At times the book is mordantly funny. Hitchens derives rich amusement, as well as some comfort, from the many promises, by adversaries as well as friends, that they will pray for him. In this regard he reminds himself of the definition of prayer in Ambrose Bierce’s The Devil’s Dictionary: “Prayer: A petition that the laws of nature be suspended in favor of the petitioner, himself confessedly unworthy.”
He is diverted, too, by the plethora of advice that gushes in from well-wishers. “The citizens of Tumortown are forever assailed with cures, and rumors of cures.”
And religion refuses to leave him alone. In 2010 he reports with sardonic relish that September 20th that year has been designated Everybody Pray for Hitchens Day, and notes that the YouTube video announcing this “day of intercession” is accompanied by the song I Think I See the Light, performed by “the same Cat Stevens who, as ‘Yusuf Islam’, once endorsed the hysterical Iranian theocratic call to murder my friend Salman Rushdie”. It is a sure measure of a warrior’s bravery that even when he is mortally wounded he will not permit his sword to falter.
As attested in the foreword by Vanity Fair’s editor, Graydon Carter, and the sadly sweet afterword by the author’s widow, Carol Blue, Hitchens was marvellous company right to the end. Onstage and off, as Blue wryly observes, “my husband was an impossible act to follow”. His greatest gift as a man, rather than a writer, seems to have been his gift for loving and being loved. “For me,” he writes, “to remember friendship is to recall those conversations that it seemed a sin to break off . . .”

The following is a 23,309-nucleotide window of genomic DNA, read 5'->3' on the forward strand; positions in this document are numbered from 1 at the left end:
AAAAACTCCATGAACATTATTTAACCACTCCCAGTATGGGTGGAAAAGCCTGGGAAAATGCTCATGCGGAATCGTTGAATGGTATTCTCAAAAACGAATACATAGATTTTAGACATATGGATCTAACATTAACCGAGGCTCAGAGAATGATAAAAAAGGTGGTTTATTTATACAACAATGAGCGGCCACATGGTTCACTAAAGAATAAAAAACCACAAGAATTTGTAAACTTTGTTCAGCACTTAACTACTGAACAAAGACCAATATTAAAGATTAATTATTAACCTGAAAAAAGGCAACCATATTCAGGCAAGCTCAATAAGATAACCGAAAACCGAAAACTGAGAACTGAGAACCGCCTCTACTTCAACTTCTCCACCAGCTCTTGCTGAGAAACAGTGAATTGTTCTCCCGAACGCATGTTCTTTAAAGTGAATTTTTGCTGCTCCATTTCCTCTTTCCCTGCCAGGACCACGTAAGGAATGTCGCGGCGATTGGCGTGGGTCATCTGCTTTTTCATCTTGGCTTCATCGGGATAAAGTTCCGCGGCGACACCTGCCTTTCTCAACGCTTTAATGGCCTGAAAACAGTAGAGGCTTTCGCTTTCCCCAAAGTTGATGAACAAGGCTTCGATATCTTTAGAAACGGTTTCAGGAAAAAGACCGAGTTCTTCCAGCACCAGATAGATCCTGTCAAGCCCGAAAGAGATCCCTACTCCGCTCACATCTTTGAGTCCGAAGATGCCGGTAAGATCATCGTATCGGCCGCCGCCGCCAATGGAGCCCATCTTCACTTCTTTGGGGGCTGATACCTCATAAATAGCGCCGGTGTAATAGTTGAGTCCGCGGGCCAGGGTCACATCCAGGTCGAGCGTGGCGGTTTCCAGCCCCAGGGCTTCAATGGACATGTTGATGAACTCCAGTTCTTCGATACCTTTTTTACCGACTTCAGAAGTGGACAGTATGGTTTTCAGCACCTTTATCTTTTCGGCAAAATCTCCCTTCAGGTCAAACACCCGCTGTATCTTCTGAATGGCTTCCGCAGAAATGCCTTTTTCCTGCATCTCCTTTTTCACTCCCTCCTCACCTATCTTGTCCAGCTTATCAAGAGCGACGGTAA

It is sad indeed to realise that the conversation Hitchens has been having with us, his readers, over the past three decades, has been brought now to a premature and tragic conclusion. When the disease took his voice away he was in no doubt as to the disaster that it represented. “And what do I want back? In the most beautiful apposition of two of the simplest words in our language: the freedom of speech.”
Mortality is a brave, exciting, beautifully written and surprisingly invigorating testament written on the brink of the grave. It tells us that death is not a mystical but a wholly mundane process, “something so predictable and banal that it bores even me”. Christopher Hitchens learned full well the bitter but necessary lesson that in order to live fully we must be fully prepared to die. One of the last entries in the book is a quote from Saul Bellow: “Death is the dark backing that a mirror needs if we are able to see anything.”